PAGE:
Dove right away into Norris's world of verse-essays. He offered a lucid introduction to his project and also reminded me that poetry is not just lyric poetry.
Some underlined bits from the preface: As hardly needs saying there has to be a constant interplay or tension between meter and natural speech-rhythms such that the two never perfectly coincide but set up an asynchronous counterpoint that again helps to stimulate ear and mind. (p viii)
[Norris paraphrasing Giorgio Agamben] Poetry just is, or is most essen…
The moon has been terribly violent these nights. It wakes me up at 3 in the morning. Pulling down the curtain doesn't do any good, because my curtain's too thin—you know how hot it is in the Philippines.
In other news, I am completely immersed in Seamus Heaney's book, Death of a Naturalist. The Play Way Seamus Heaney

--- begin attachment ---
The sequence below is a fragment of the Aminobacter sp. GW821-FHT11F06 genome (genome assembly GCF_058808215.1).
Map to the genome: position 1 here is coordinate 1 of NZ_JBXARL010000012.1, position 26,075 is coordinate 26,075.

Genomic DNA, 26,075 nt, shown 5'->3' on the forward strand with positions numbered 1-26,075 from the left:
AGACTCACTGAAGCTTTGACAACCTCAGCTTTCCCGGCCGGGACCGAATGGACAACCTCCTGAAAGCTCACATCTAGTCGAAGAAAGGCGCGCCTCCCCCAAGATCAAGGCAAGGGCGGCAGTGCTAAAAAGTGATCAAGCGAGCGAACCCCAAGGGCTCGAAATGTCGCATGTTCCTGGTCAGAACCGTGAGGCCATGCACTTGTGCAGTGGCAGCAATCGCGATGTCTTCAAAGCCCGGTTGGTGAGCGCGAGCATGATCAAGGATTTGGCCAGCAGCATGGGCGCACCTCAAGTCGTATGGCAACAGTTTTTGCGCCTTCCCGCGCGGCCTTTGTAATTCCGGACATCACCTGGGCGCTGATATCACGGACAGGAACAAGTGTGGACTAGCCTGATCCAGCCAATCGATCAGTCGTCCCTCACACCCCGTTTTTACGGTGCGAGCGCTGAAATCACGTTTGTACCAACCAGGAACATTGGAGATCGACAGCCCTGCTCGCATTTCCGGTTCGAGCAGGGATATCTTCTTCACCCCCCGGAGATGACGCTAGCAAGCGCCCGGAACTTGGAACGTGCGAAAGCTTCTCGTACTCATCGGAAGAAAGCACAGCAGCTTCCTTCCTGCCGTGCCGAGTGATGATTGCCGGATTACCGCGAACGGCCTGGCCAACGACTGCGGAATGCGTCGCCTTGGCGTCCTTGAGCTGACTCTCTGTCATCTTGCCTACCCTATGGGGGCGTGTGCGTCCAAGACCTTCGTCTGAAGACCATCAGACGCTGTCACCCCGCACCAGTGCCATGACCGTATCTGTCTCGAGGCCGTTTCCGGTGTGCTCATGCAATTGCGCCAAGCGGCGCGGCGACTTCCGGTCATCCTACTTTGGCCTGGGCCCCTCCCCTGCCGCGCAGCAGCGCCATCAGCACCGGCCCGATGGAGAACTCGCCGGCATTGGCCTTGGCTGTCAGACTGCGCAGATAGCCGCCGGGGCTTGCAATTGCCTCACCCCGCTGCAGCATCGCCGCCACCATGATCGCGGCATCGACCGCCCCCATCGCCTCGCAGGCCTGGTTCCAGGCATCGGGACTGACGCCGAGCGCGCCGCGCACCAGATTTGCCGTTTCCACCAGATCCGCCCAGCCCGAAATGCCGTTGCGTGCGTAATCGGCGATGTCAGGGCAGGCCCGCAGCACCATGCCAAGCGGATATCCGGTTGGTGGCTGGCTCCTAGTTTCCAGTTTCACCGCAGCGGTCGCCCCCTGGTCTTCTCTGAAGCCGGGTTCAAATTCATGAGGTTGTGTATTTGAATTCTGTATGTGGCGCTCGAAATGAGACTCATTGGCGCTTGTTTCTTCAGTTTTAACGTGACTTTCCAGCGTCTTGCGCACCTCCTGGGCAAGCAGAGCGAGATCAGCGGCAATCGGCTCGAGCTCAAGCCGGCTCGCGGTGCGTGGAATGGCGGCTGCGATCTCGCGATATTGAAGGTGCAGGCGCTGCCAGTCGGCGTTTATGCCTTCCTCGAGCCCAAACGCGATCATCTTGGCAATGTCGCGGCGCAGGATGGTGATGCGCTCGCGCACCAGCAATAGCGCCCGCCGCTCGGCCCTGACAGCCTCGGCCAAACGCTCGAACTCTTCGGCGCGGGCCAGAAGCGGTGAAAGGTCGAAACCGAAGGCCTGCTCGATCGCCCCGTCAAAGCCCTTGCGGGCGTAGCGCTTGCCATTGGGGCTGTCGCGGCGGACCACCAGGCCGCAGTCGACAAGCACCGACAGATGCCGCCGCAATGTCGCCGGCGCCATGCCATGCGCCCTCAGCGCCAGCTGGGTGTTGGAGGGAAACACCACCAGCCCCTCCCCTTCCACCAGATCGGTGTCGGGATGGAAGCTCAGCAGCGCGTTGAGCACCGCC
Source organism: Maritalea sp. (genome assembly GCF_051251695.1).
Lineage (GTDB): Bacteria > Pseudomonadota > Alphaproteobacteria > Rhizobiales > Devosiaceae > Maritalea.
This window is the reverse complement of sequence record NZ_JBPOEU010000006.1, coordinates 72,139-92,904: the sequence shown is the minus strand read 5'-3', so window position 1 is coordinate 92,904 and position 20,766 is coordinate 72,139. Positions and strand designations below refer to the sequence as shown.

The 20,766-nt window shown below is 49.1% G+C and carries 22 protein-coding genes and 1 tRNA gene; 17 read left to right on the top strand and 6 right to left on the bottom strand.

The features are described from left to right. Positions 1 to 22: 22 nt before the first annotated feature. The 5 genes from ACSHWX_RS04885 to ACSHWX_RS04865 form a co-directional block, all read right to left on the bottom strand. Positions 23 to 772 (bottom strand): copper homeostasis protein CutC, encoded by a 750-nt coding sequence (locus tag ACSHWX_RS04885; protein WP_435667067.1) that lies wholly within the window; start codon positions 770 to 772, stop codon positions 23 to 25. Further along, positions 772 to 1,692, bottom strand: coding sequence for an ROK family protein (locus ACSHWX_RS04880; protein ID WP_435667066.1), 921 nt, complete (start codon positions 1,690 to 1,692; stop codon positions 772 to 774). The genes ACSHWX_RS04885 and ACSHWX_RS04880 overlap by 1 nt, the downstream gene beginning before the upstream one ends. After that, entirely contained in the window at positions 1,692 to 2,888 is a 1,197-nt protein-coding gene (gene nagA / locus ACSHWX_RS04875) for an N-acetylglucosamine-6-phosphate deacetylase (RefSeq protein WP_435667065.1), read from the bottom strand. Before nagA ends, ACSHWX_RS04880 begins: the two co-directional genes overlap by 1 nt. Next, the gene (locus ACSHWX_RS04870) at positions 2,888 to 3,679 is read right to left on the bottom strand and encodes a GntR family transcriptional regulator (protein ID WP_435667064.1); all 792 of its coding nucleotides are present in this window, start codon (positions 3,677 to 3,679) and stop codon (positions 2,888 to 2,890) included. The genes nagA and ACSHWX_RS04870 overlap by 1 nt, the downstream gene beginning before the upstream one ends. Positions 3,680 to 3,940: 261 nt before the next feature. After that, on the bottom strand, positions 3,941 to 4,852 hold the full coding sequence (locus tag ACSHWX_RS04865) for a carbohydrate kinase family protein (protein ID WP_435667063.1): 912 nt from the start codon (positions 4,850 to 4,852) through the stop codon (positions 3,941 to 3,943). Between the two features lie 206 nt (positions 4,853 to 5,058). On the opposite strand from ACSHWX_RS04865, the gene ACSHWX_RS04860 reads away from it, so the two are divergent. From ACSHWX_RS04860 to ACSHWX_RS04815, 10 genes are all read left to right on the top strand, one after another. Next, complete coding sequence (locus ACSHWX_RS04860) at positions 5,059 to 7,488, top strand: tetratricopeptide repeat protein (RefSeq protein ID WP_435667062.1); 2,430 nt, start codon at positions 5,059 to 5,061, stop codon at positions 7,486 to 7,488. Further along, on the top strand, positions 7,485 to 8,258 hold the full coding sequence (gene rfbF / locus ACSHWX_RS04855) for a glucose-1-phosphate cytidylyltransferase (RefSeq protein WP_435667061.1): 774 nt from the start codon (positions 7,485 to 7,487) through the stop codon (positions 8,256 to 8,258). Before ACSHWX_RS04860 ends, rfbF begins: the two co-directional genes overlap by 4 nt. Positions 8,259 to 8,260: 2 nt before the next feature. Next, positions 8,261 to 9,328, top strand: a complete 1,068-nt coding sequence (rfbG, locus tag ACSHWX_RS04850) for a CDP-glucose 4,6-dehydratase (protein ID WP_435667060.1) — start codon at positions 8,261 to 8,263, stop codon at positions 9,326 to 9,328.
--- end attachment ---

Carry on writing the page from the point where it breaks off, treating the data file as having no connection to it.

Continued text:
Sunlight pillars through glass, probes each desk
For milk-tops, drinking straws and old dry crusts.
The music strides to challenge it,
Mixing memory and desire with chalk dust.
My lesson notes read: Teacher will play
Beethoven's Concerto Number Five
And class will express themselves freely
In writing. One said 'Can we jive?'
When I produced the record, but now
The big sound has silenced them. Higher
And firmer, each authoritative note
Pumps the classroom up tight as a tyre,
Working its private spell behind eyes
That stare wide. They have forgotten me
For once. The pens are busy, the tongues mime
Their blundering embrace of the free